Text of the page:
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President Joe Biden is preparing to sign Democrats’ landmark climate change and health care bill. It's the “final piece” of the president's pared-down domestic agenda as he aims to boost his party’s standing with voters ahead of midterm elections. The legislation includes the biggest federal investment ever to fight climate change — some $375 billion over a decade. It also caps prescription drug costs at $2,000 out-of-pocket annually for Medicare recipients, and helps an estimated 13 million Americans pay for health care insurance by extending subsidies provided during the coronavirus pandemic. The measure is paid for in part by new taxes on large companies.

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China has announced more military drills around Taiwan as the self-governing island’s president met with another U.S. congressional delegation. The announcement threatened to renew tensions days after a visit by U.S. House Speaker Nancy Pelosi angered China. Pelosi was the highest-level member of the U.S. government to visit Taiwan in 25 years, and her trip prompted nearly two weeks of threatening military exercises by China. Beijing claims Taiwan as its own. In those drills, it fired missiles over the island and sent warplanes and navy ships across the Taiwan Strait's midline. American and Taiwanese officials have accused China of using Pelosi’s visit as a pretext for intimidating moves. China's defense ministry gave no details about the new drills.

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Oregon’s chief justice has fired all the members of the Public Defense Services Commission, frustrated that hundreds of defendants charged with crimes and who cannot afford an attorney have been unable to find public defenders to represent them. The unprecedented action comes as Oregon’s unique public defender system has come under such strain that it is at the breaking point. Criminal defendants in Oregon who have gone without legal representation due to a shortage of public defenders filed a lawsuit in May that alleges the state is violating their constitutional right to legal counsel and a speedy trial.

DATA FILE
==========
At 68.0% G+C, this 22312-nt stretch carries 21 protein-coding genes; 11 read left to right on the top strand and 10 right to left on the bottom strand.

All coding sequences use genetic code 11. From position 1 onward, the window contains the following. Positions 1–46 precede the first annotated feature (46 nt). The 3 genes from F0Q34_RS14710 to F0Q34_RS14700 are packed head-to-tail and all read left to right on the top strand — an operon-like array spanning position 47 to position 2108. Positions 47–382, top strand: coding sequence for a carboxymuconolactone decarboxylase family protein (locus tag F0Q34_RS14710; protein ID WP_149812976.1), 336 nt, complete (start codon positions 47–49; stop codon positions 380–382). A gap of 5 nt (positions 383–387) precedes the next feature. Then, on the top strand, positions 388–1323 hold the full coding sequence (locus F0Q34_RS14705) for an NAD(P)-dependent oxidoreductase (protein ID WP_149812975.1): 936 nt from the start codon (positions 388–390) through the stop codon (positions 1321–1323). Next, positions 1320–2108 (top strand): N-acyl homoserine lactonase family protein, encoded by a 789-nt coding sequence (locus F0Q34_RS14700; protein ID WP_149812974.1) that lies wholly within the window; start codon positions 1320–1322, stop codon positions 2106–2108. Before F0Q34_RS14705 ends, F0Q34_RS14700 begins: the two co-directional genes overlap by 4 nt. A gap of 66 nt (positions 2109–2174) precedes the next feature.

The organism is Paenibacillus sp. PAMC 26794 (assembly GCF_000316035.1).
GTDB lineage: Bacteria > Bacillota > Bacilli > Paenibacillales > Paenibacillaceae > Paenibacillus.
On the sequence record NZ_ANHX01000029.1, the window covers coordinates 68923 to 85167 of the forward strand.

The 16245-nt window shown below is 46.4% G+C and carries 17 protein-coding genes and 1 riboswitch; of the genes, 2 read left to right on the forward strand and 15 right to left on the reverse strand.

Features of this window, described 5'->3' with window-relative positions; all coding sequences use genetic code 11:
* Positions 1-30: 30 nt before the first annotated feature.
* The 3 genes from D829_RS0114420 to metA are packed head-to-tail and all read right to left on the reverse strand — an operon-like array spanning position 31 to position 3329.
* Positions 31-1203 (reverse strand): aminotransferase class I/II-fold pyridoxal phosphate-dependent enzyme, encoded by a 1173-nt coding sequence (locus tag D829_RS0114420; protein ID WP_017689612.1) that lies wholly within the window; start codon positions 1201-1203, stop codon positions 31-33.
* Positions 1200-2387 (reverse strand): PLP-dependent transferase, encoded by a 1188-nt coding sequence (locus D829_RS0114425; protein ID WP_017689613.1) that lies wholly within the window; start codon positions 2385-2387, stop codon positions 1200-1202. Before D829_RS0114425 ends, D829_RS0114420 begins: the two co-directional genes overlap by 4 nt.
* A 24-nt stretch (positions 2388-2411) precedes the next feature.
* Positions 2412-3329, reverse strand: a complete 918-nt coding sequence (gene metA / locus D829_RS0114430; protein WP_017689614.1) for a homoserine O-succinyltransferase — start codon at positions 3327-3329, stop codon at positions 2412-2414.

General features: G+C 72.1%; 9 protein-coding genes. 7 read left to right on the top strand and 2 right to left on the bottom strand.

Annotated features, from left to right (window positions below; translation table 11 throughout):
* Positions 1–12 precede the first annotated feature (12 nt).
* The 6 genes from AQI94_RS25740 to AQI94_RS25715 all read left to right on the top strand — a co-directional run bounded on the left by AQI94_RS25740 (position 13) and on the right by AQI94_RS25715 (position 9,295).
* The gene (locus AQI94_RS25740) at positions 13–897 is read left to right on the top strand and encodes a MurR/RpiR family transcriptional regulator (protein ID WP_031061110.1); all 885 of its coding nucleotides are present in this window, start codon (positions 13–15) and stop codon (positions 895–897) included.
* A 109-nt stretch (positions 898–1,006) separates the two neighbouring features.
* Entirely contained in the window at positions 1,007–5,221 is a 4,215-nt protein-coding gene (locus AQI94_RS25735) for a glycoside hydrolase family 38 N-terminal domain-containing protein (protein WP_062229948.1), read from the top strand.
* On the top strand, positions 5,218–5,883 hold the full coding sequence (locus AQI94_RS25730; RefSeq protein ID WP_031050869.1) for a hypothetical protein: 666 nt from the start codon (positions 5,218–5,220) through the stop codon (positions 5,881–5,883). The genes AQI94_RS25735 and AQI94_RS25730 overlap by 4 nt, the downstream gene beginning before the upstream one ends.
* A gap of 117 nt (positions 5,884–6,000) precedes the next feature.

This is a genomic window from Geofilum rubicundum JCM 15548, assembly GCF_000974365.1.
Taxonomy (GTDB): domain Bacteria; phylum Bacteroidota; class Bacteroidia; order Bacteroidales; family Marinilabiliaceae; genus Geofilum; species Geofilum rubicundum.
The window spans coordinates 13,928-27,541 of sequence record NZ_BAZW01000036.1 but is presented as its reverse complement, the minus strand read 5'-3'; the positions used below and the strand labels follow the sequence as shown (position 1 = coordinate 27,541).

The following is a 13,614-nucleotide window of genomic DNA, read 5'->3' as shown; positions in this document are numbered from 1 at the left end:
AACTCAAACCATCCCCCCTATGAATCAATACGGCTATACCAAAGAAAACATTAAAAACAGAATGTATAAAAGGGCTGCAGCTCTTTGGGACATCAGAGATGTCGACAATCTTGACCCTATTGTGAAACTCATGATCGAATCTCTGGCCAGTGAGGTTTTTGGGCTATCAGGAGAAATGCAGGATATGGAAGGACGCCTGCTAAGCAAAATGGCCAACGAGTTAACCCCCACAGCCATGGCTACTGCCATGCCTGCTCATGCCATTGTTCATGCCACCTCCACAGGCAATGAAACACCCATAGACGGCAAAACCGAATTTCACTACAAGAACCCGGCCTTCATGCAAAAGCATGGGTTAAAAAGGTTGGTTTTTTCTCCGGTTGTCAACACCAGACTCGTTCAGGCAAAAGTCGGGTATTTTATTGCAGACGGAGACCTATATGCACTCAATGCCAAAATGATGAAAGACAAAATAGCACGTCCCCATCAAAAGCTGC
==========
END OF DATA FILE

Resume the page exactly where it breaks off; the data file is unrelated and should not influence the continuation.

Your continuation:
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Tracks used by the nation’s deadliest railroad will see added fencing to keep pedestrians away and safety improvements at crossings under a $25 million federal grant. Brightline and government officials announced the grant on Monday as the privately owned passenger line continues to be plagued by deaths along its tracks between Miami and West Palm Beach. Trains have killed three in the past two weeks, and 68 since the service began its first runs five years ago. It has the worst fatality rate among the nation’s more than 800 railroads, an ongoing Associated Press analysis of Federal Railroad Administration data shows.

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Japan has reported its economy grew at an annual rate of 2.2% in the last quarter as consumer spending rebounded with an easing of pandemic precautions. The of a nation’s products and services, expanded 0.5% from January-March, during which the economy had stayed flat, according to preliminary government estimates released Monday. Economists had forecast 0.6% on-quarter growth. The annual numbers show how the economy would have grown if the quarterly rate were to continue for a year. Private consumption jumped at an annual rate of 4.6%.